The Top 8 Key Performance Indicators Cheat Sheet



Every business has its own metrics for success. They are critical for communicating the defined “standards of excellence” across the board.

If you think about it for a minute, you probably have some Key Performance Indicators (KPI) in some form or fashion. Still, are you measuring what matters most to boost your bottom line?

KPIs are a company’s measurable goals that can be used as the foundation to track performances and analyse the effectiveness of its methodologies and strategies. Cost per Lead, Email Marketing Engagement Score, Keyword Performance, and Return on Engagement are just a few examples of data points that can be used to monitor and report on the health and effectiveness of your marketing initiatives.

KPIs should be determined at the top level and then filtered down into more specific goals for each team member in their related department to all be working toward a set of combined goals. For instance, the sales team will be focusing on KPIs related to the sales cycle, lead conversion ratios and estimated values to increase sales activity while finance will be focused on very specific numbers, such as DSO (daily sales outstanding) and GM (gross profit margin). When these two teams are working in conjunction, and are successful, the company will be more profitable.

In today’s post, we will highlight some of the popular KPIs that will help you “keep it simple”, and provide some great insights for consideration at your next management meeting. This short, but specific, list of KPIs touch on the value proposition aim to deliver to our clients. We believe that marketing should be developed using a holistic approach to obtain the highest return on investment.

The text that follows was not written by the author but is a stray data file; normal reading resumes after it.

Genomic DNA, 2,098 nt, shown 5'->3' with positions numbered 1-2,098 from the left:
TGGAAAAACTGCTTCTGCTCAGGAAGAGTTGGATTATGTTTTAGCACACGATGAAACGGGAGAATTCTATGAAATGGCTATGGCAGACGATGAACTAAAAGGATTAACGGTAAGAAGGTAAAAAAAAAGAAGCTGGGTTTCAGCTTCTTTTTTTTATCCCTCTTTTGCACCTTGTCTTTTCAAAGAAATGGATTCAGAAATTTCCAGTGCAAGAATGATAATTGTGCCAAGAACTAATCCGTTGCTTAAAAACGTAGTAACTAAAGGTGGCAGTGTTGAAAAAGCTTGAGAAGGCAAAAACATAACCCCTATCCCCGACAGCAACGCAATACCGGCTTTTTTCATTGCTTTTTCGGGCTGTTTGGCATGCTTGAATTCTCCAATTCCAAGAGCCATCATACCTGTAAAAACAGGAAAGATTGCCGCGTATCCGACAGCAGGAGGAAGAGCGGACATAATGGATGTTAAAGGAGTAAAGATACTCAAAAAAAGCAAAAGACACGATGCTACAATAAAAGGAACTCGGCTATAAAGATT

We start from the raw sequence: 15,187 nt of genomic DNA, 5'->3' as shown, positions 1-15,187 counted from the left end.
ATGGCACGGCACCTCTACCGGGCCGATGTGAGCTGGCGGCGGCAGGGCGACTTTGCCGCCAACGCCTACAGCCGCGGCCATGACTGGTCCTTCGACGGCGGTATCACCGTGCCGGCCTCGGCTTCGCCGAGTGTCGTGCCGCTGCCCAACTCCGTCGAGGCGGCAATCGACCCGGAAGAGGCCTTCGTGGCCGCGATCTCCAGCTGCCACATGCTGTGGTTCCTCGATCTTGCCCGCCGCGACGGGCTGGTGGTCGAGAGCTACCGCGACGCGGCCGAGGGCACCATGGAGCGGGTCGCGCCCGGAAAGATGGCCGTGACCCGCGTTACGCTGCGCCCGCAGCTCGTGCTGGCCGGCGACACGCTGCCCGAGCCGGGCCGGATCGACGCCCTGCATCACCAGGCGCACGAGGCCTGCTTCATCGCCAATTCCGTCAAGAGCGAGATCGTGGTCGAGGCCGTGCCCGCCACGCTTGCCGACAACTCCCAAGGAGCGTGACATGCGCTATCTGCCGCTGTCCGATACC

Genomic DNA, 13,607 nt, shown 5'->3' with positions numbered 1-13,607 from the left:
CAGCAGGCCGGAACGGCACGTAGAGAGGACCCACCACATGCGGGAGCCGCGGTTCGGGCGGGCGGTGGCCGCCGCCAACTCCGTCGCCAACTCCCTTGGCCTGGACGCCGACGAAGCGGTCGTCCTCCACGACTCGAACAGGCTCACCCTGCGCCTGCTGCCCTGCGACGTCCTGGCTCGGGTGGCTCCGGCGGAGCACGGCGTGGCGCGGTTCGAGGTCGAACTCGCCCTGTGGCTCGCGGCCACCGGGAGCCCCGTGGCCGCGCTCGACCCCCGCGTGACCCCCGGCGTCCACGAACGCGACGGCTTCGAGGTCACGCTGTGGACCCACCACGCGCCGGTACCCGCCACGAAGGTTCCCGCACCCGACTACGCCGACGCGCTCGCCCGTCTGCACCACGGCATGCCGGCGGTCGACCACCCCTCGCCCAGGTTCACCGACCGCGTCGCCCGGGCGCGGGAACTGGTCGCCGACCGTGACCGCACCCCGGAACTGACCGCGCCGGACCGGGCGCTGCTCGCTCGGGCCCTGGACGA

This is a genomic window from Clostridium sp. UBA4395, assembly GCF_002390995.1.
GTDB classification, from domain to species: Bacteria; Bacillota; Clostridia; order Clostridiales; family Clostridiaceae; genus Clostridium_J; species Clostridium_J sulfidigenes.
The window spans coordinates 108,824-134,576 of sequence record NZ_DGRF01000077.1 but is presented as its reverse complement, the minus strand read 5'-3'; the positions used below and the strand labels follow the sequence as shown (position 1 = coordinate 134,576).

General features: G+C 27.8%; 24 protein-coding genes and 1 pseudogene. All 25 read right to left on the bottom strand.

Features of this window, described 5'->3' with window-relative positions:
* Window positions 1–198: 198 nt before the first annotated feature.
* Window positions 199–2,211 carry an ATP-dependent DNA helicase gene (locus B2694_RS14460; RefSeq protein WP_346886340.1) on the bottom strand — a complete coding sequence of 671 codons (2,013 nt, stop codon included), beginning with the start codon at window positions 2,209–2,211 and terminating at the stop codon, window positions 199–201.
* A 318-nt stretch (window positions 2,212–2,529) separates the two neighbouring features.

The first indicator of this list is:

1. Customer Lifetime Value (CLV)

Customer Lifetime Value (CLV) metric measures how much a customer is going to spend or contribute to the top line revenue of the business. This metric is critical for any customer centric organisation. From this one number, you asses the thresholds for Cost of Acquisition, Retention, and Net Promoter Score.

2. Committed Visitor Index (CVI)

Committed Visitor Index metric is the percentage of visitors who engage with the content on site – those who read more than 1 page, or spend more than 1 minute on the site. This metric helps better define the visitor intent, especially when mapped to those visitors who engage in the predefined “Key Target Actions” of the engagement funnel.

3. Cost per Lead (CPL)

The Cost per Lead metric measures the cost-effectiveness of one or a combined set of campaigns as they result in generating new leads for a sales team. This may include both marketing and advertising dollars across both online and offline initiatives. This metric ties directly with other KPI metrics such as the Cost to Acquisition.

4. Keyword Performance

Keyword Performance metric measures keyword rankings specific to Search Engine Optimisation (SEO) efforts. This data is directly correlated to the organic website traffic drive by existing rankings or rank on new keywords that also coincides with content marketing tactics.

5. Email Marketing Engagement Score (EME)

The Email Marketing Engagement (EME) Score is a combination of multiple data points, including clicks, opens, conversions, unsubscribes, and target action engagement. The EME provides feedback on messaging and omni-channel influence overtime.

6. Return on Engagement (ROE)

The Return on Engagement metric measures the interactions of users with content generated by the brand. It calculates the expense of content marketing and advertising initiatives divided by a weighted score of interactions across social media, website traffic, and email engagement. Key ‘return’ components include “participation” (like, share, comments), “influence” (committed visitors), and “authority” (returning, loyalty engagement).

7. Leakage Ratio

The Leakage Ratio is the metric showing the number of customers “lost” in a given period relative to the number of new customers acquired. This data is effective when developing “winback” or customer nurturing strategies in place to minimise the rate at which customers churn.

8. Net Promoter Score

The Net Promoter Score is a simple metric measured by asking one simple question — “On a scale of one to ten, how likely is it that you would recommend [company] to a friend or colleague?” This data point gives a clear measure of the company’s performance through the customers’ eyes.